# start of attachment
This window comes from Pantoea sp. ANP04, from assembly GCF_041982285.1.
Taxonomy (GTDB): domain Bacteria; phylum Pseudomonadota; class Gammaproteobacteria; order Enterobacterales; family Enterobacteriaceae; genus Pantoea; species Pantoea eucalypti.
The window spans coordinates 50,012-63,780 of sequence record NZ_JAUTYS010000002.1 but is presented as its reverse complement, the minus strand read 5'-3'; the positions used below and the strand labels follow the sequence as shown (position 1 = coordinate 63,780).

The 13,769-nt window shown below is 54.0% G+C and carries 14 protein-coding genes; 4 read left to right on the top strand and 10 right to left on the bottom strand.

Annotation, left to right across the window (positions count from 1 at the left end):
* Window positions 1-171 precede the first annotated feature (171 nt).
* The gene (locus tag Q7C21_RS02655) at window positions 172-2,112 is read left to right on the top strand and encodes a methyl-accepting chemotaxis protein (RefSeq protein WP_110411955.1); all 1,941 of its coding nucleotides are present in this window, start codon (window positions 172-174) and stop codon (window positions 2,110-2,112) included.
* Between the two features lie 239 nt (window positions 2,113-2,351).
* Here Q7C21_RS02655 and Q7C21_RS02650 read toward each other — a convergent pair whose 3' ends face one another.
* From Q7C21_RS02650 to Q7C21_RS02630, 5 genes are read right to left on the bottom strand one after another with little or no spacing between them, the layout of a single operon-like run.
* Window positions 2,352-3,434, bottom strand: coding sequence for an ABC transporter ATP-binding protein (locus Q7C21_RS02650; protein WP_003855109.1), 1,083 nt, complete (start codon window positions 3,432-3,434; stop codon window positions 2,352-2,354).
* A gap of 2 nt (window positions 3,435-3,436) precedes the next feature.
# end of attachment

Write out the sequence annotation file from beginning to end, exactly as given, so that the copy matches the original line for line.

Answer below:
This window comes from Pantoea sp. ANP04, from assembly GCF_041982285.1.
Taxonomy (GTDB): domain Bacteria; phylum Pseudomonadota; class Gammaproteobacteria; order Enterobacterales; family Enterobacteriaceae; genus Pantoea; species Pantoea eucalypti.
The window spans coordinates 50,012-63,780 of sequence record NZ_JAUTYS010000002.1 but is presented as its reverse complement, the minus strand read 5'-3'; the positions used below and the strand labels follow the sequence as shown (position 1 = coordinate 63,780).

The 13,769-nt window shown below is 54.0% G+C and carries 14 protein-coding genes; 4 read left to right on the top strand and 10 right to left on the bottom strand.

Annotation, left to right across the window (positions count from 1 at the left end):
* Window positions 1-171 precede the first annotated feature (171 nt).
* The gene (locus tag Q7C21_RS02655) at window positions 172-2,112 is read left to right on the top strand and encodes a methyl-accepting chemotaxis protein (RefSeq protein WP_110411955.1); all 1,941 of its coding nucleotides are present in this window, start codon (window positions 172-174) and stop codon (window positions 2,110-2,112) included.
* Between the two features lie 239 nt (window positions 2,113-2,351).
* Here Q7C21_RS02655 and Q7C21_RS02650 read toward each other — a convergent pair whose 3' ends face one another.
* From Q7C21_RS02650 to Q7C21_RS02630, 5 genes are read right to left on the bottom strand one after another with little or no spacing between them, the layout of a single operon-like run.
* Window positions 2,352-3,434, bottom strand: coding sequence for an ABC transporter ATP-binding protein (locus Q7C21_RS02650; protein WP_003855109.1), 1,083 nt, complete (start codon window positions 3,432-3,434; stop codon window positions 2,352-2,354).
* A gap of 2 nt (window positions 3,435-3,436) precedes the next feature.